Think you can’t possibly be a snorer, or if you do snore, that you’re not at risk for obstructive sleep apnea (OSA)? You may be right – but on the other hand, you could be missing information critical to your sleep and your health. What you don’t know can hurt you. Here are 7 common snoring and sleep apnea myths, and what you can do about each.
MYTH #1: Only Men Snore
Anyone who had a snoring grandmother (or whose toddler daughter snores) knows this is pure mythology, but you’d be surprised how many people secretly believe it anyway. It’s true that more men than women snore overall, but women are by no means immune to snoring, and a growing number of women are experiencing OSA.
YOUR FIX: Ask your mate for an honest answer as to whether you snore, or hook yourself up with a snoring app.
MYTH #2: Only Older People Snore
The chance of snoring does increase with age, but snoring is not exclusive to the elderly. Partially due to more children being overweight (but not exclusively for this reason – other factors influence whether a person snores), more children are being diagnosed with snoring, and surprisingly, even OSA.
YOUR FIX: If your child snores more than very lightly, and/or if s/he wakes up or partially awakens gasping or choking, see a doctor and ask for a sleep study. Ditto if you or a loved one snores even if you’re 35, 30, or 20. ANYONE at ANY age can have a snoring issue. Don’t put off this critical step.
MYTH #3: Only Overweight People Snore
We touched on this in Myth #2 above, but it’s worth saying again: being overweight absolutely has an impact on the chances of snoring, but one does not have to be overweight in order to snore. Snoring can have a number of causes, from the temporary (such as a head cold) to the more serious (including issues like polyps or chronic allergies). This means slender people most definitely can snore.
YOUR FIX: If you suspect snoring, see your doctor, even if you are a normal weight and feel healthy otherwise.
MYTH #4: People Who Snore Are Tired During the Day
Frequently this is the case, but not all people who snore feel sleepy during the day. To make this even blurrier an issue, many people in today’s society feel chronically tired due to excessive stress or disordered sleeping in general, so it’s easy to put daytime drowsiness down to these issues.
YOUR FIX: If you suspect snoring, ask your mate to keep track of how often s/he is awakened by your snoring or better yet, install a sleep app or other device to track whether you’re having snoring episodes.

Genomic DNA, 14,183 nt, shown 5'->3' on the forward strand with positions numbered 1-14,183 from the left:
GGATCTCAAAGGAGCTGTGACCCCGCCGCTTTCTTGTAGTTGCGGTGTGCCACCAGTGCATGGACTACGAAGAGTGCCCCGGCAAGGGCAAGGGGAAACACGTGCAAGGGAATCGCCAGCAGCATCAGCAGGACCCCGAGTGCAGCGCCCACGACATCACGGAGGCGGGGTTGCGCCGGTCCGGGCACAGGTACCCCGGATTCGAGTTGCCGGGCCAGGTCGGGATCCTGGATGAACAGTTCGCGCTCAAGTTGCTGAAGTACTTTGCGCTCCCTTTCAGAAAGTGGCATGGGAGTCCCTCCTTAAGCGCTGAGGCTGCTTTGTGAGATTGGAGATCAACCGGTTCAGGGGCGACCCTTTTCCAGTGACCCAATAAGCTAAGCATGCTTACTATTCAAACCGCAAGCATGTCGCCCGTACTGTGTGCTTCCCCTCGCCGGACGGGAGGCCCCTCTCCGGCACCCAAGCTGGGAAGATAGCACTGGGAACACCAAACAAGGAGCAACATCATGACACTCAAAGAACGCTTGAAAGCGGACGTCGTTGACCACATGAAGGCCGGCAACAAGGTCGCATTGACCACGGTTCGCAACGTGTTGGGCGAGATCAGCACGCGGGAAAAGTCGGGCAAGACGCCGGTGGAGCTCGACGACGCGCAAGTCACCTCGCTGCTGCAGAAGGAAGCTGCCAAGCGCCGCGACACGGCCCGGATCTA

MYTH #5: Allergy-Related Snoring Isn’t Harmful
Any type of snoring can be harmful, as snoring generally means an attempt at more oxygen intake. This means oxygen intake has already been restricted.
YOUR FIX: Doctors are generally quite familiar with allergies and snoring, as well as allergies and sleep issues in general. Ask your doctor for a non habit-forming nighttime solution to your snoring.
MYTH #6: It Can’t Be OSA if You Don’t Wake Up Gasping
With obstructive sleep apnea (OSA), the airway is narrowed or completely cut off for brief periods during the night. This may occur several to dozens of times each sleep period. As the body reflexively seeks replacement oxygen, the sufferer will usually wake up gasping or choking. However, some OSA sufferers choke or gasp without fully awakening. In the morning, they’re not aware they ever had the epsiode(s).
YOUR FIX: Ask your doctor for a sleep study if you suspect snoring but ESPECIALLY if you suspect OSA, which can be dangerous over time.
MYTH #7: EVERYBODY Snores. What’s the Big Deal?
Not everyone does snore. Of people who snore, a percentage do so very lightly without ever experiencing a significant loss of oxygen. Snoring is not a joke. It can impact you over time and may even lead to heart attack or stroke, as well as other issues.
YOUR FIX: DON’T panic, but DO address your snoring…period. Don’t put this off. It’s as simple as one doctor’s visit for your own peace of mind, and your own long, healthy future.